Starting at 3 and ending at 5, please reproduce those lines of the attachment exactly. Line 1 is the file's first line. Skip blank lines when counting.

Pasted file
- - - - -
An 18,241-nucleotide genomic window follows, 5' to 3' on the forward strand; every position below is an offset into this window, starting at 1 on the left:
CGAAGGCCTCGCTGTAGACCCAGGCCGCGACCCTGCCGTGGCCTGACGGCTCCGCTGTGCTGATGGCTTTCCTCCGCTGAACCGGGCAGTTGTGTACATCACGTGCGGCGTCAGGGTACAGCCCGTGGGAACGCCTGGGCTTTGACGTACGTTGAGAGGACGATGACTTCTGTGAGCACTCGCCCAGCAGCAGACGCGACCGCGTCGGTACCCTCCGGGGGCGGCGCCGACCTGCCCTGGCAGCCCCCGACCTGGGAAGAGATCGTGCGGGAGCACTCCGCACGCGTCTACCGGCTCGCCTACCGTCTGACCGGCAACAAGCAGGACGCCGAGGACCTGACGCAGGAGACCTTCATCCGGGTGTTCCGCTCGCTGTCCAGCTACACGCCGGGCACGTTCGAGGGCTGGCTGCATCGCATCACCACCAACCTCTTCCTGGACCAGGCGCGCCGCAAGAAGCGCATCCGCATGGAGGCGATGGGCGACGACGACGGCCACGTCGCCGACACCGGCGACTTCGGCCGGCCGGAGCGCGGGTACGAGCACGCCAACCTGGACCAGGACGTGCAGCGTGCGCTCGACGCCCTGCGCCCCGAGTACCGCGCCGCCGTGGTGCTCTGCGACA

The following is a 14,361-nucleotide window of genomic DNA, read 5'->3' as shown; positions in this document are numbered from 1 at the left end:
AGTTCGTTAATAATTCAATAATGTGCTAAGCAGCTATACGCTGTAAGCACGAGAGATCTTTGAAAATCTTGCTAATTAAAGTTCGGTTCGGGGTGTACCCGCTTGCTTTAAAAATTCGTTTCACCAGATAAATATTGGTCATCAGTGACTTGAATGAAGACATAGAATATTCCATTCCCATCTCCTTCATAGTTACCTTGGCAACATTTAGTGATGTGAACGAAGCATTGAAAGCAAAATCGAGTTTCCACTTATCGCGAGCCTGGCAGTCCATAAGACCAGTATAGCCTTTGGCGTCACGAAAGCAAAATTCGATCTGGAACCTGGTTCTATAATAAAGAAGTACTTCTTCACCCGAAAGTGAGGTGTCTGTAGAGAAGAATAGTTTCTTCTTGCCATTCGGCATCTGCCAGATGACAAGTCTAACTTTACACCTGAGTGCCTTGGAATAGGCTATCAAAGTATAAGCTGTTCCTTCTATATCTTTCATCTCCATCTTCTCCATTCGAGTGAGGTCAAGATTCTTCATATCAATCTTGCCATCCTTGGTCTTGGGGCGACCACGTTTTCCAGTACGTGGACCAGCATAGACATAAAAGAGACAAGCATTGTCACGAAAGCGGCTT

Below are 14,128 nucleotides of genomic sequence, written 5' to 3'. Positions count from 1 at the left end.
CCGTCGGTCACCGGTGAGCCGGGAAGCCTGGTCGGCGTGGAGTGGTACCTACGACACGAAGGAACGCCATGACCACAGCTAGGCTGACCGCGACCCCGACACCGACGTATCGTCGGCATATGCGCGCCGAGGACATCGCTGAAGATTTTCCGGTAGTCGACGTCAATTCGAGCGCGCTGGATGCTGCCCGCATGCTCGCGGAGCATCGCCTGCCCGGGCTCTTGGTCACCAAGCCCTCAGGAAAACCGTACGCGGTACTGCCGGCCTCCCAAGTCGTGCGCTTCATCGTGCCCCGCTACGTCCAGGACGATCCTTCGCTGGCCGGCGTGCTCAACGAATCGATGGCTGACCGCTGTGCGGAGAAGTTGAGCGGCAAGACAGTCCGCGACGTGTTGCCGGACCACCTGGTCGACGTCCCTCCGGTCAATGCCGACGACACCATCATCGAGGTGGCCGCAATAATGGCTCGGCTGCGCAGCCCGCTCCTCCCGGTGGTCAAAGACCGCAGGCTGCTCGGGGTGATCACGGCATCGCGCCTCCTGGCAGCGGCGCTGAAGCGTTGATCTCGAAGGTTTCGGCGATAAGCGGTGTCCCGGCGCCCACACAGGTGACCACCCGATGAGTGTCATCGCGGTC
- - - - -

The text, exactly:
The following is a 14,361-nucleotide window of genomic DNA, read 5'->3' as shown; positions in this document are numbered from 1 at the left end:
AGTTCGTTAATAATTCAATAATGTGCTAAGCAGCTATACGCTGTAAGCACGAGAGATCTTTGAAAATCTTGCTAATTAAAGTTCGGTTCGGGGTGTACCCGCTTGCTTTAAAAATTCGTTTCACCAGATAAATATTGGTCATCAGTGACTTGAATGAAGACATAGAATATTCCATTCCCATCTCCTTCATAGTTACCTTGGCAACATTTAGTGATGTGAACGAAGCATTGAAAGCAAAATCGAGTTTCCACTTATCGCGAGCCTGGCAGTCCATAAGACCAGTATAGCCTTTGGCGTCACGAAAGCAAAATTCGATCTGGAACCTGGTTCTATAATAAAGAAGTACTTCTTCACCCGAAAGTGAGGTGTCTGTAGAGAAGAATAGTTTCTTCTTGCCATTCGGCATCTGCCAGATGACAAGTCTAACTTTACACCTGAGTGCCTTGGAATAGGCTATCAAAGTATAAGCTGTTCCTTCTATATCTTTCATCTCCATCTTCTCCATTCGAGTGAGGTCAAGATTCTTCATATCAATCTTGCCATCCTTGGTCTTGGGGCGACCACGTTTTCCAGTACGTGGACCAGCATAGACATAAAAGAGACAAGCATTGTCACGAAAGCGGCTT

Below are 14,128 nucleotides of genomic sequence, written 5' to 3'. Positions count from 1 at the left end.